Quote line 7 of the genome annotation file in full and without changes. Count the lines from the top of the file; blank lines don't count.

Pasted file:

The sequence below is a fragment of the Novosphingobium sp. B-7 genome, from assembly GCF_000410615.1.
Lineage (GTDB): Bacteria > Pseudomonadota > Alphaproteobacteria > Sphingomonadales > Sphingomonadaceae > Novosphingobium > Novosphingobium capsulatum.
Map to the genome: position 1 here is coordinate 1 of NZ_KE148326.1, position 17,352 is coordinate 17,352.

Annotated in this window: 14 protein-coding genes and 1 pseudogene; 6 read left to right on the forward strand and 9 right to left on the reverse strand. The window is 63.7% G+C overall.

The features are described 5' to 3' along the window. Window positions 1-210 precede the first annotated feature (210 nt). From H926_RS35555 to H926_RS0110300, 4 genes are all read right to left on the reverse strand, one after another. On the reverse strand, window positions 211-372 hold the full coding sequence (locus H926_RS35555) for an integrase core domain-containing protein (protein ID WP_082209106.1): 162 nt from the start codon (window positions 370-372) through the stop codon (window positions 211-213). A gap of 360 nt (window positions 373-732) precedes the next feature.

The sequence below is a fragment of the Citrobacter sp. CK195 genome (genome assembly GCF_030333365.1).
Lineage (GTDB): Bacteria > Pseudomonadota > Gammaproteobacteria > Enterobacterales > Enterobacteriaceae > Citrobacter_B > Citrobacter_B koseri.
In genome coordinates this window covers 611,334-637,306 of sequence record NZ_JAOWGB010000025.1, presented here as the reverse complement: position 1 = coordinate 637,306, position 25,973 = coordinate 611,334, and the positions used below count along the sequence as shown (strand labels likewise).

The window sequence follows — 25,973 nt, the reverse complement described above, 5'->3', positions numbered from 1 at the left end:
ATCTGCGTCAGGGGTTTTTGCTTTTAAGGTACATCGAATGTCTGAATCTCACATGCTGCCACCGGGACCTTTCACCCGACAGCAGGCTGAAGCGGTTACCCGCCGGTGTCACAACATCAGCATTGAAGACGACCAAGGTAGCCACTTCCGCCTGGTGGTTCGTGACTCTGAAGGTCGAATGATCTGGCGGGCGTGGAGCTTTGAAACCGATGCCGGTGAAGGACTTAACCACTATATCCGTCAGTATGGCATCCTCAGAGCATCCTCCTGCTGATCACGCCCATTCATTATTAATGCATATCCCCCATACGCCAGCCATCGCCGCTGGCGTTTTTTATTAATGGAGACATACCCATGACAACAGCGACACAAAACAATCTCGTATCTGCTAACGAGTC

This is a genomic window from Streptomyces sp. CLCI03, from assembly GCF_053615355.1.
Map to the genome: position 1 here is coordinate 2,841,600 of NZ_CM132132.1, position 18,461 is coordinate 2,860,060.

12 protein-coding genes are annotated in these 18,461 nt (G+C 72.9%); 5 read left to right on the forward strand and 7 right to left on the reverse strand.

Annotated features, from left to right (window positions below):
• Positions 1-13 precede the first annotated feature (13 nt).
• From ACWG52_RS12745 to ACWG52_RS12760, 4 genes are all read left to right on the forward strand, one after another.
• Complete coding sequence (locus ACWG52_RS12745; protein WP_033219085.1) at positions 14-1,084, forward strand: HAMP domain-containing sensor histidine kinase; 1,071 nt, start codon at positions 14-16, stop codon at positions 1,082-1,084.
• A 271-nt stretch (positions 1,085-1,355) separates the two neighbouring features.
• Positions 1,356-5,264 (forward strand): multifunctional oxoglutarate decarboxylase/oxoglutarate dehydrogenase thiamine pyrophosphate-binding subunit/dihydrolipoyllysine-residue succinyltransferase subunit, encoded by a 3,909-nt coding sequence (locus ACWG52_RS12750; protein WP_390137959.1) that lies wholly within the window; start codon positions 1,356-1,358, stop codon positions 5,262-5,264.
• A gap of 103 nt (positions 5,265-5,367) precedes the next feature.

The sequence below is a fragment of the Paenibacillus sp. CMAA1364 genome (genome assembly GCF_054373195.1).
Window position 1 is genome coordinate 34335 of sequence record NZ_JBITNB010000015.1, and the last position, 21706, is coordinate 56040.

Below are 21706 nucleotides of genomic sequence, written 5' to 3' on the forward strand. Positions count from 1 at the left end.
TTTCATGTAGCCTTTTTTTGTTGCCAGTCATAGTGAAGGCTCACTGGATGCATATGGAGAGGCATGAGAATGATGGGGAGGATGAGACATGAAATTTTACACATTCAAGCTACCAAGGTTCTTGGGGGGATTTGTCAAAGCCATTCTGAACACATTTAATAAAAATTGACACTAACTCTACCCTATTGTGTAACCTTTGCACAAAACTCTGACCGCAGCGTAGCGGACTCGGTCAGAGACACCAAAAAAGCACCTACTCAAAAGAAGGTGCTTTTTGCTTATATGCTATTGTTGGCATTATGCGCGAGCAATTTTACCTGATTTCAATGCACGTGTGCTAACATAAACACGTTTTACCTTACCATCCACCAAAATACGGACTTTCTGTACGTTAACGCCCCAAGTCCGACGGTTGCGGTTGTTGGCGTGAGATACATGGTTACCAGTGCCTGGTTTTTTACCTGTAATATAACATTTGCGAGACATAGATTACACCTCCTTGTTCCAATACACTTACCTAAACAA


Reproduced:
Lineage (GTDB): Bacteria > Pseudomonadota > Gammaproteobacteria > Enterobacterales > Enterobacteriaceae > Citrobacter_B > Citrobacter_B koseri.